Farmers’ Market allows relief from chains

Handmade goods Handmade goods, like the bags above, allow shoppers to find unique items not found anywhere else. This brings in shoppers not needing food items.

Elise Barnett

Every Saturday, beginning in April and lasting all the way into November, local farmers, craftsmen and artists gather in a spacious parking lot in down town Topeka. They do so for many reasons.

Namely to sell their goods, but also to meet new people, hear about news around town and catch up with old friends.

The Topeka Farmers’ Market has been in existence since the 1930’s when farmers would gather to sell fresh crops. Over the decades, as national industry has begun to dominate local business, the Topeka Farmer’s Market has stayed local, homegrown and organic.

This year a total of 81 vendors make up the Saturday attraction, turning what used to be a simple vegetable market into a grandiose affair including: soft goods, jewelry, soaps and even coffee.

Elaine Krug, a soft goods vendor, makes purses, totes and small pouches out of old denim jeans. She likes the market because it gives “access to people I wouldn’t normally have access too.” Her bags are intricate in design and each one is handmade, so no two are alike.

Fashionable, practical, and affordable items can be hard to find, but not at the Topeka Farmer’s Market. Even hygienic products can be found at the market. Isaac and Rebecca Cason of Cason Naturals come to the market vending soaps and bath salts.

“They’re all organic, vegan, and biodegradable,” said Isaac, a student at the Washburn Technical Institute. “It’s not just about being clean, it’s also about health.”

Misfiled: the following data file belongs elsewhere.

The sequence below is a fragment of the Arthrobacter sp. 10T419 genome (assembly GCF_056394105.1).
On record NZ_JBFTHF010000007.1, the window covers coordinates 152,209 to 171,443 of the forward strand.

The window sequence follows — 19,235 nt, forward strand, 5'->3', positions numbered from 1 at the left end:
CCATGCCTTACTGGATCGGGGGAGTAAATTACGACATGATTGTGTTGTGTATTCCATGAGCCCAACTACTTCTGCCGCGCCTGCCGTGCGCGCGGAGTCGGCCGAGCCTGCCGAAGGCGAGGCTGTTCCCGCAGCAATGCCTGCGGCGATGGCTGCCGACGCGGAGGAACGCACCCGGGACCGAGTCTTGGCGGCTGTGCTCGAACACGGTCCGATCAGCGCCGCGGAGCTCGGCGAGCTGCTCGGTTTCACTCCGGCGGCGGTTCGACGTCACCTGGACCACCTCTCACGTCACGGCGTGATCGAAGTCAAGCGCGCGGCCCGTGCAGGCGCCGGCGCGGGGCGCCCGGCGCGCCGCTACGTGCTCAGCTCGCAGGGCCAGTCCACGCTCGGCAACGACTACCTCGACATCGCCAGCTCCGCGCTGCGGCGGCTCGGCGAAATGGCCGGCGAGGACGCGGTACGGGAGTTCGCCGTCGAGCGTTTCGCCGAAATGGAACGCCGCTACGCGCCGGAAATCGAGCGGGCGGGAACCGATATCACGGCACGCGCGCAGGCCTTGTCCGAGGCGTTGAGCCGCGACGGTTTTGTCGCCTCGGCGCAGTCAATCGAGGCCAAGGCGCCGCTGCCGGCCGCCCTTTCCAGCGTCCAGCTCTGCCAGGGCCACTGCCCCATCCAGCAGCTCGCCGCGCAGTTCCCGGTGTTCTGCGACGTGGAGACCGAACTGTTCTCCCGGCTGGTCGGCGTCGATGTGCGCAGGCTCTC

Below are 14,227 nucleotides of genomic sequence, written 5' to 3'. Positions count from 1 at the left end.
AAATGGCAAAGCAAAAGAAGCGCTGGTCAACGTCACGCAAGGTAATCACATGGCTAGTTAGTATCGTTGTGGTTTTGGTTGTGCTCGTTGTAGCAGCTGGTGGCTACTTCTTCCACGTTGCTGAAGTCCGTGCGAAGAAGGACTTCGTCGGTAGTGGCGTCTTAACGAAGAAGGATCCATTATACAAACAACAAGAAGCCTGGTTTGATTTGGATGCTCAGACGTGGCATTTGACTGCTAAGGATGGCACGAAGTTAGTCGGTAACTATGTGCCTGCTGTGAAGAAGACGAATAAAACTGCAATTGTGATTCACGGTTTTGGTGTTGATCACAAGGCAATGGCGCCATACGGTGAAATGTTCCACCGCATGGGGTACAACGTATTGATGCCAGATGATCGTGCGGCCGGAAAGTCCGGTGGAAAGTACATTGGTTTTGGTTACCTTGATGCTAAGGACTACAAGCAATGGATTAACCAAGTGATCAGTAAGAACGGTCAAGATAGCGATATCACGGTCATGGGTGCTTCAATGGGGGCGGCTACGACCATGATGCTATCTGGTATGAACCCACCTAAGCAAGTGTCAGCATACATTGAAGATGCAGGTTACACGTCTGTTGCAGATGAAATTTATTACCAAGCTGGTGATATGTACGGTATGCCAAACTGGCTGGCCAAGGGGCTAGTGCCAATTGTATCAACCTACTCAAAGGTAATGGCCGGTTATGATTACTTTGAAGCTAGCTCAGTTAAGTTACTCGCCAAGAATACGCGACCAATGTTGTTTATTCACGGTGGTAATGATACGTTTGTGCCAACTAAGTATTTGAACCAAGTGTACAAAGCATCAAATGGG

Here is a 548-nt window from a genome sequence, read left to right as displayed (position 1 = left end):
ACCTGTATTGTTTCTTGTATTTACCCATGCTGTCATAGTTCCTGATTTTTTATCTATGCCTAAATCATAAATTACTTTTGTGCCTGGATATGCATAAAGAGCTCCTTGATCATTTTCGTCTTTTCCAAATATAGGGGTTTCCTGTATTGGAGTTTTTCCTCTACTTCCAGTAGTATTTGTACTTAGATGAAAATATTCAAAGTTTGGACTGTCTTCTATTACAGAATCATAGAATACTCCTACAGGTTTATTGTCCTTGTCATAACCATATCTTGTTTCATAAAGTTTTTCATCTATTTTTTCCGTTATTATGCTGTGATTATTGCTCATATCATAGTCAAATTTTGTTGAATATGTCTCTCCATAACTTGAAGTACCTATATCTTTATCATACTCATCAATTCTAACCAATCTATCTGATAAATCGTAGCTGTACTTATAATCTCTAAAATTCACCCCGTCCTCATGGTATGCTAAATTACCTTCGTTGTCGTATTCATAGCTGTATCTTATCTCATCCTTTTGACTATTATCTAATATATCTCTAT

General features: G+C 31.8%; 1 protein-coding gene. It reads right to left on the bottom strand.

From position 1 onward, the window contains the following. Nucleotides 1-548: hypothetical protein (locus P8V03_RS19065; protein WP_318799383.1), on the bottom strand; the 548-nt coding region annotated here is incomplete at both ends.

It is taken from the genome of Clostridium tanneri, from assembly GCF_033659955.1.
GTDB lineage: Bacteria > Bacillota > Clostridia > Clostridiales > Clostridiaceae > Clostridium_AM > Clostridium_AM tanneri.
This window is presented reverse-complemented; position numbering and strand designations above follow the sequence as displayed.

A bar of their all-natural soap costs five dollars, perfect for the Earth conscious student with a tight budget.

Molly Hall has a children’s boutique in her tent at the market, selling custom made clothing and accessories. Apart from vending she enjoys the atmosphere of the market.

“I like to support local business. So I like that people come down here and support me,” said Hall. “It’s a nice atmosphere. It’s different than going to the store and buying your produce.”

Produce is definitely still going strong at the market. Each week brings a different assortment of crops as new harvests ripen. About a tenth of the vendors this year sell produce and even a few vendors whose primary good may be something else, also bring fruits and vegetables from their home gardens. Elaine Krug had two small tables of vegetables and houseplants stationed in front of her tent of purses and totes.

A notable produce vendor, Rees Fruit Farm brings vegetables such as squash, green beans and zucchini, along with their fruit and famous apple cider. Along with being the oldest orchard in the state, founded in 1900, they also love people. Instead of free advertising or for the purpose of selling more products, Cathy Blaceter said “people, getting to see people” is why Rees comes to the market.

So the next time you’re up early on a Saturday morning in the spring, summer or fall, direct yourself to the corner of Huntoon and Harrison to support local business or maybe just to see what all the Topeka Farmer’s Market has to offer.